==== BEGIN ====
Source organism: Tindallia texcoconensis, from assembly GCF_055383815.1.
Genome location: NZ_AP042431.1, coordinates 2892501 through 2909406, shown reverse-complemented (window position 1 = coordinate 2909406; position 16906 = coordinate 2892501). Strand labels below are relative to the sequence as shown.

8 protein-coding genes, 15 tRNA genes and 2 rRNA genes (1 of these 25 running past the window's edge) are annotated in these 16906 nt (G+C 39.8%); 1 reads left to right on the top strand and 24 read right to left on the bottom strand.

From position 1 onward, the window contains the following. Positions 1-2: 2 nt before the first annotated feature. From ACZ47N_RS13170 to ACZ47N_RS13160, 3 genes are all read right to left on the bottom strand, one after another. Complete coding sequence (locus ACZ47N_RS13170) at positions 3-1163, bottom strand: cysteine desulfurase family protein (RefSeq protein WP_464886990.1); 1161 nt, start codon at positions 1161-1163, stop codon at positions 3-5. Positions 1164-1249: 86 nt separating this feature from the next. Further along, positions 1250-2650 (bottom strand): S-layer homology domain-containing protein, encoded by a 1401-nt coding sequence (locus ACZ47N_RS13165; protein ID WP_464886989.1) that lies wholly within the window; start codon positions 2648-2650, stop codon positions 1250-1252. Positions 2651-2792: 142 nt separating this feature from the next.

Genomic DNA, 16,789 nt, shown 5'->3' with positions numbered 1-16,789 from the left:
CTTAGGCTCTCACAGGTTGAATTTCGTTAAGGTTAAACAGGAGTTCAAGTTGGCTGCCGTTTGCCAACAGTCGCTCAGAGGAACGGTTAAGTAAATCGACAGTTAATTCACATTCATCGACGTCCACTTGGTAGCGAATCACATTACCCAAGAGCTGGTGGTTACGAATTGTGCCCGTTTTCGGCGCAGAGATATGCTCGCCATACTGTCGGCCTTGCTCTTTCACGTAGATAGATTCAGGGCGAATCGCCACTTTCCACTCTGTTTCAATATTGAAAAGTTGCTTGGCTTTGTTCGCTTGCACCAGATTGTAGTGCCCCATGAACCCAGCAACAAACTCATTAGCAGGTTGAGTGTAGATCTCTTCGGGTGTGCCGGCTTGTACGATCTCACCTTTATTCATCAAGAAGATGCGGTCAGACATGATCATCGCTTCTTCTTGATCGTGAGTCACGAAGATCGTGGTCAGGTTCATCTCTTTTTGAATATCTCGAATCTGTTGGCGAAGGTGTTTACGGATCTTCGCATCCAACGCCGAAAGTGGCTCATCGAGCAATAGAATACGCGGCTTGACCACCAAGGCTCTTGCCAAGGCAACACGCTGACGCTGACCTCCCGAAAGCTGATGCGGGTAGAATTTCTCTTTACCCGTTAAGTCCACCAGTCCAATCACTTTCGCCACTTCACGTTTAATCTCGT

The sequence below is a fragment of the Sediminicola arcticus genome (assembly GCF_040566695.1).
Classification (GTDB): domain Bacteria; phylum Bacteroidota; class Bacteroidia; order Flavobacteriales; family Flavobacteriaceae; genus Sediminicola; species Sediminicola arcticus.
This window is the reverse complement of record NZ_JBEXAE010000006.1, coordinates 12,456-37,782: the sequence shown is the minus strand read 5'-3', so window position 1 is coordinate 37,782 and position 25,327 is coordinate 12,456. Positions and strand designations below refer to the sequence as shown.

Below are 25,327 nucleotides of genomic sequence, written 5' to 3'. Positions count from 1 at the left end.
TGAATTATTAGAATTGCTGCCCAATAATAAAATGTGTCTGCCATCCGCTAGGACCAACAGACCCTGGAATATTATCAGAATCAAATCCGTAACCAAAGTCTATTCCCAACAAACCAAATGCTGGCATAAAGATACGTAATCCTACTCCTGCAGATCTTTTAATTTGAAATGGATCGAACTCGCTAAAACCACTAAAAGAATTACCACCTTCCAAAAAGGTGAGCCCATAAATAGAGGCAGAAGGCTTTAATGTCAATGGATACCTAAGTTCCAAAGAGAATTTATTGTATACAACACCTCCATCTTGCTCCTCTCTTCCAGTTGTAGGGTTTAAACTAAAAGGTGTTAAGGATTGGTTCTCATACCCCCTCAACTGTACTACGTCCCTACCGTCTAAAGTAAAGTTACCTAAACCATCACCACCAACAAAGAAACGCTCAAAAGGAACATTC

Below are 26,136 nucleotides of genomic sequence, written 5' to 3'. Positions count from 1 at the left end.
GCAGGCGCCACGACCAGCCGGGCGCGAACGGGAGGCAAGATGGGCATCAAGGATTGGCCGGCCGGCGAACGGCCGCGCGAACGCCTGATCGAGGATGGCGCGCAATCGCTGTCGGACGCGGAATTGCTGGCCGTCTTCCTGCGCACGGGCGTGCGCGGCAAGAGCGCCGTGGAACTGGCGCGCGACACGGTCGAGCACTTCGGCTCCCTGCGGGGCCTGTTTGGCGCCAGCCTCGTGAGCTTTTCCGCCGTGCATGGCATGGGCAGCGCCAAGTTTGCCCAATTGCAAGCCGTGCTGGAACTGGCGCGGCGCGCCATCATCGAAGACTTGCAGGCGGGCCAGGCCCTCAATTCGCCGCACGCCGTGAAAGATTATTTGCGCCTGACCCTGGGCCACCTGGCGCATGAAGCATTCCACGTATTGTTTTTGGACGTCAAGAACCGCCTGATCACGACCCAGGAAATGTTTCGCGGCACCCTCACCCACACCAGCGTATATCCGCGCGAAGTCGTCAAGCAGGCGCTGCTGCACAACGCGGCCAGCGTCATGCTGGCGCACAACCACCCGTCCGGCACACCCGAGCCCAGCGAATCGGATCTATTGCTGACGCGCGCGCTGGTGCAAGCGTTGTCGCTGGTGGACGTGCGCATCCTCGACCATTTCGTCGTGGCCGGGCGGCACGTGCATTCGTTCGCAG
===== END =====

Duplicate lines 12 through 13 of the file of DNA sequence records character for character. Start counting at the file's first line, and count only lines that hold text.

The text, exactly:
Below are 26,136 nucleotides of genomic sequence, written 5' to 3'. Positions count from 1 at the left end.
GCAGGCGCCACGACCAGCCGGGCGCGAACGGGAGGCAAGATGGGCATCAAGGATTGGCCGGCCGGCGAACGGCCGCGCGAACGCCTGATCGAGGATGGCGCGCAATCGCTGTCGGACGCGGAATTGCTGGCCGTCTTCCTGCGCACGGGCGTGCGCGGCAAGAGCGCCGTGGAACTGGCGCGCGACACGGTCGAGCACTTCGGCTCCCTGCGGGGCCTGTTTGGCGCCAGCCTCGTGAGCTTTTCCGCCGTGCATGGCATGGGCAGCGCCAAGTTTGCCCAATTGCAAGCCGTGCTGGAACTGGCGCGGCGCGCCATCATCGAAGACTTGCAGGCGGGCCAGGCCCTCAATTCGCCGCACGCCGTGAAAGATTATTTGCGCCTGACCCTGGGCCACCTGGCGCATGAAGCATTCCACGTATTGTTTTTGGACGTCAAGAACCGCCTGATCACGACCCAGGAAATGTTTCGCGGCACCCTCACCCACACCAGCGTATATCCGCGCGAAGTCGTCAAGCAGGCGCTGCTGCACAACGCGGCCAGCGTCATGCTGGCGCACAACCACCCGTCCGGCACACCCGAGCCCAGCGAATCGGATCTATTGCTGACGCGCGCGCTGGTGCAAGCGTTGTCGCTGGTGGACGTGCGCATCCTCGACCATTTCGTCGTGGCCGGGCGGCACGTGCATTCGTTCGCAG